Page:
With air-launched ballistic and cruise missiles as well as smart bombs, the IAF can use weapons of a variety that would make air defense a real problem for Iran, even if all or most of Iran’s point-defense systems have not been neutralized. Israel also has submarine-launched missiles and conventional (non-nuclear) intermediate-range ballistic missiles to use against less-hardened targets.
Perhaps the most important thing to understand about an Israeli strike campaign in today’s conditions is that it would not be as air-heavy as such a campaign would have been circa 2007. Special Forces and asymmetric means are more likely to be used. The lead-time for setting it up, and the ingenious approaches involved, would be invisible to the public. It is not helpful to speculate on the various options that may be used by Special Forces, but Iran has a very long border and extensive access from the sea, and there is more than one way to get a job done – as Mossad [Israel’s external spy agency] demonstrated in its raid on Tehran in 2018.
Indeed, the series of explosions at nuclear-related and missile sites in Iran in 2020 may represent a down payment on the kind of stealthy, extended campaign of attack Israel would be equipped to bring off. At least four of the explosions that summer damaged facilities linked to Iran’s nuclear weapons and missile programs; several involved power plants. Regarding the latter, especially as they relate to Iranian military systems and specialized manufacturing, cyberattacks may achieve some objectives as effectively as kinetic weapons.
In general, Israel could succeed in attacks that would inflict less collateral damage and be less attributable than aerial bombing. The United States could do so as well, but there is a special advantage to this for Israel, in that choosing stealthier means would help blunt blowback from Iran. The cost to Iran of counterattacking a perceived aggressor goes up versus the benefit if the original attack cannot be confidently attributed.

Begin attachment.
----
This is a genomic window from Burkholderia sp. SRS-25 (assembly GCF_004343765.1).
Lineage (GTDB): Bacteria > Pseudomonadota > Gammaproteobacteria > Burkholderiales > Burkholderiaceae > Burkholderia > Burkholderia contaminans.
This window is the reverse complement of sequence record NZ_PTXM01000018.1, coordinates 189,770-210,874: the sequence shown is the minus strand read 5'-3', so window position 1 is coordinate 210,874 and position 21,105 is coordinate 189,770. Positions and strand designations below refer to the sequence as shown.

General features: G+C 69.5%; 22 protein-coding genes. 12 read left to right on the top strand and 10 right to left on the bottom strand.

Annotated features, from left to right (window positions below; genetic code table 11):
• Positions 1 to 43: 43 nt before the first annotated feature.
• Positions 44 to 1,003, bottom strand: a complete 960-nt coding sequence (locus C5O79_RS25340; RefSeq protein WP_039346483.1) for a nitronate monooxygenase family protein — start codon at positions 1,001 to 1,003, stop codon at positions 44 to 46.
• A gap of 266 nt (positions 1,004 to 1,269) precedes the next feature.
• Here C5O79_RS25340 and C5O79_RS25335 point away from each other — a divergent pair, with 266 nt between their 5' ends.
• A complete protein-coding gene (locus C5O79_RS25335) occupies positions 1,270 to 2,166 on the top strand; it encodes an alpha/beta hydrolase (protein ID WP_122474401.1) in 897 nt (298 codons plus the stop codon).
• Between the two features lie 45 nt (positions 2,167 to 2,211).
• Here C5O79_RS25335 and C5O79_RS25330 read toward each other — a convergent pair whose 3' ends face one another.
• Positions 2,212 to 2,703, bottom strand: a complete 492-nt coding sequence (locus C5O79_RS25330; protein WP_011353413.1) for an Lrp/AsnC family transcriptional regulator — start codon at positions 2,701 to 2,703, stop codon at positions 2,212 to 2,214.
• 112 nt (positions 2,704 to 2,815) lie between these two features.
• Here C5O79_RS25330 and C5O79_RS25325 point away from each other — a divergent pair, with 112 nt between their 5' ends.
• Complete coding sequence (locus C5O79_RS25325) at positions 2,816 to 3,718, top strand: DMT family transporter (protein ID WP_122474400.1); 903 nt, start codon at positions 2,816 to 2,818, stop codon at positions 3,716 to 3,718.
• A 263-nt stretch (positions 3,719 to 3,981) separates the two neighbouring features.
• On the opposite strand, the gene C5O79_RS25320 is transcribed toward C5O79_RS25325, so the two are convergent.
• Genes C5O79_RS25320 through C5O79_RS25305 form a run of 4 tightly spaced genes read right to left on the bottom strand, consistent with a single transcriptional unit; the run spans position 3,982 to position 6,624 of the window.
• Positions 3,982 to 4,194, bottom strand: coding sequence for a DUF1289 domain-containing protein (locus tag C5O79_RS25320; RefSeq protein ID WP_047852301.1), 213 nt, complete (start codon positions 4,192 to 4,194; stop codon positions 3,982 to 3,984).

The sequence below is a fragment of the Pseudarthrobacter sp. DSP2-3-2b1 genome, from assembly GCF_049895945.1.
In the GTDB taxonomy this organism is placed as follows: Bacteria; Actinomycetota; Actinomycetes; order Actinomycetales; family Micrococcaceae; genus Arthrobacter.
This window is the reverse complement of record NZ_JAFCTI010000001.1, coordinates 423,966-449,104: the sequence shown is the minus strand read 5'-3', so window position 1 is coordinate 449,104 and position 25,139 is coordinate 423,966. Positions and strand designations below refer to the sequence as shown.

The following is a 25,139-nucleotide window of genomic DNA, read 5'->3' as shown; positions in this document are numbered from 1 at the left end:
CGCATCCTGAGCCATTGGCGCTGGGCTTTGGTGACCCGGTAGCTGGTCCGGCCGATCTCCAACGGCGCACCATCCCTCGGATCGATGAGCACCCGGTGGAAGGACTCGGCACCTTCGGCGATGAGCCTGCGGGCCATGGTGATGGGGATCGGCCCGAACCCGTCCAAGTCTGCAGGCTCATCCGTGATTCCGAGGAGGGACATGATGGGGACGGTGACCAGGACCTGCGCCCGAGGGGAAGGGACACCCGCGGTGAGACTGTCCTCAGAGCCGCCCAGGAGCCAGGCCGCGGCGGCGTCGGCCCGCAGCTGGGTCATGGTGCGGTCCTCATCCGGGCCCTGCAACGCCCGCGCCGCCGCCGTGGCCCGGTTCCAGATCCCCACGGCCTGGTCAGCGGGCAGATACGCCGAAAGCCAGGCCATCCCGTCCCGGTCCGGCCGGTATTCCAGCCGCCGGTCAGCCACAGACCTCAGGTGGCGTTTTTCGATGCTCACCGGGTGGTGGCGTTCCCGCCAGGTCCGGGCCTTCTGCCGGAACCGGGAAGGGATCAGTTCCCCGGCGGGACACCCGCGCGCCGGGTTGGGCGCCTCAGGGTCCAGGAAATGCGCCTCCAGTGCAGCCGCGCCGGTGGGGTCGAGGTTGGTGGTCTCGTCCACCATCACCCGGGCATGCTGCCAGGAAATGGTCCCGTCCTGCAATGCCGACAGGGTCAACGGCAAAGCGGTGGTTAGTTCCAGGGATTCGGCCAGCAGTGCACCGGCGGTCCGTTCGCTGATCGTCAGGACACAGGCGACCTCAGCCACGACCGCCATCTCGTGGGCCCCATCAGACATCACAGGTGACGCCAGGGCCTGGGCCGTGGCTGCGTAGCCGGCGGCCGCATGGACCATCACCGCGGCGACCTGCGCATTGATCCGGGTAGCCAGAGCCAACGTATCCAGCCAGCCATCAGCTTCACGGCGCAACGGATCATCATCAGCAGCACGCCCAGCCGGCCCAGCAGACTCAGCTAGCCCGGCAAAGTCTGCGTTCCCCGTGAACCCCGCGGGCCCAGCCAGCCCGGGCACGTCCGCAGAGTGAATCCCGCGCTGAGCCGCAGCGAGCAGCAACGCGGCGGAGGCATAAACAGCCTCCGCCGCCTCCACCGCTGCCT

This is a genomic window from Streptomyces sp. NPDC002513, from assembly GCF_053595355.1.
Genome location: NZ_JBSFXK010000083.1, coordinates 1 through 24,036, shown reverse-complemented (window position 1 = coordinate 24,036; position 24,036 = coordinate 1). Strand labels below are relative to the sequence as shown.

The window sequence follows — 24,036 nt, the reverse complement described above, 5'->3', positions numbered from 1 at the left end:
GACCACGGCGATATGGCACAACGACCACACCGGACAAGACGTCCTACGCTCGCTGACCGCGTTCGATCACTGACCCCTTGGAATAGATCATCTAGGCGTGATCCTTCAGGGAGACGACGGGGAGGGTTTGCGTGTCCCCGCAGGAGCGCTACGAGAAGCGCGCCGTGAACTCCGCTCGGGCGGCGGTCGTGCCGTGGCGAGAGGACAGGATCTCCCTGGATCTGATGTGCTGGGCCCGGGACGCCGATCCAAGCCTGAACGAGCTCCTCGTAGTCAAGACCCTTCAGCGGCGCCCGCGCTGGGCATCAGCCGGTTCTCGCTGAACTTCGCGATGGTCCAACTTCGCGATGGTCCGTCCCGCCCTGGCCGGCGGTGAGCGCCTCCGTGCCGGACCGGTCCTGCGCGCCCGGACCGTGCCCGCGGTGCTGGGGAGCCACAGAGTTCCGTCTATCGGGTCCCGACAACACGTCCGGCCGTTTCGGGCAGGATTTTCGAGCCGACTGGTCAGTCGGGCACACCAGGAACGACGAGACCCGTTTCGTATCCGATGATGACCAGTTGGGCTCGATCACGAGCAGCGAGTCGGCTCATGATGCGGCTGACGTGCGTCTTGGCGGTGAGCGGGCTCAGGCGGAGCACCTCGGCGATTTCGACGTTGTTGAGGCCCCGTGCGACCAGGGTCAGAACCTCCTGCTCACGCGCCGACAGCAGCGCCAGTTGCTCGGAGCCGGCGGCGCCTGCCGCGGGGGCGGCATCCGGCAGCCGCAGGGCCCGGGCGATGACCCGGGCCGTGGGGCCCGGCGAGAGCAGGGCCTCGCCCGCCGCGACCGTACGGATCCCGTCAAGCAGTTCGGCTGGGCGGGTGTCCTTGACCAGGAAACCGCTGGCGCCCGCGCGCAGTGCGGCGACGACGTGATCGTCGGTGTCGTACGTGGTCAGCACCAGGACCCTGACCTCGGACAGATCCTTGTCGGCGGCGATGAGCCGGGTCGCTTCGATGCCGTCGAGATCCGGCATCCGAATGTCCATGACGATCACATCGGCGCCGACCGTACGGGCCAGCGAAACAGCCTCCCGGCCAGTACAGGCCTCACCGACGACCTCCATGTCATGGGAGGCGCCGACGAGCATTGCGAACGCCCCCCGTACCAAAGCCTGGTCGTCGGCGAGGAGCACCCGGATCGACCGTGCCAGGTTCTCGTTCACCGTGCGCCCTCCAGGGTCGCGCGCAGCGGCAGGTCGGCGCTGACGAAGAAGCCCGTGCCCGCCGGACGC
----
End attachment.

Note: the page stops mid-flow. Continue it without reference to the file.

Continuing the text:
Containing regional blowback from Iran, especially in the case of a concentrated and overt strike campaign, would be Israel’s greatest challenge in acting alone. U.S. power has the sheer depth and scope to do it better.
But there is another factor affecting blowback today, and that is the increasing willingness of other regional nations to shoulder the burden of containing it themselves. In this regard, the Abraham Accords work in conjunction with political reform and growing military confidence in nations like Saudi Arabia, UAE, and Bahrain. Not all of the partner nations’ priorities are fully in sync, to be sure, but there is a strong common interest among Arab nations and Israel in containing both retaliation and expansionist terrorism by Iran.
That shift in conditions, useful for limiting blowback, is a reminder of what is probably the most important change of all in the last 15 years. That change is the very real dissatisfaction of more and more of the Iranian people with their revolutionary regime. February 2022 marked the 43rd anniversary of Ruhollah Khomeini’s return to Iran, but fewer Iranians with each passing year celebrate that with enthusiasm. The eruption of nationwide unrest at the end of 2016 has never really subsided. It is easy to be discouraged by the slow pace, but evidently the Iranians are not discouraged.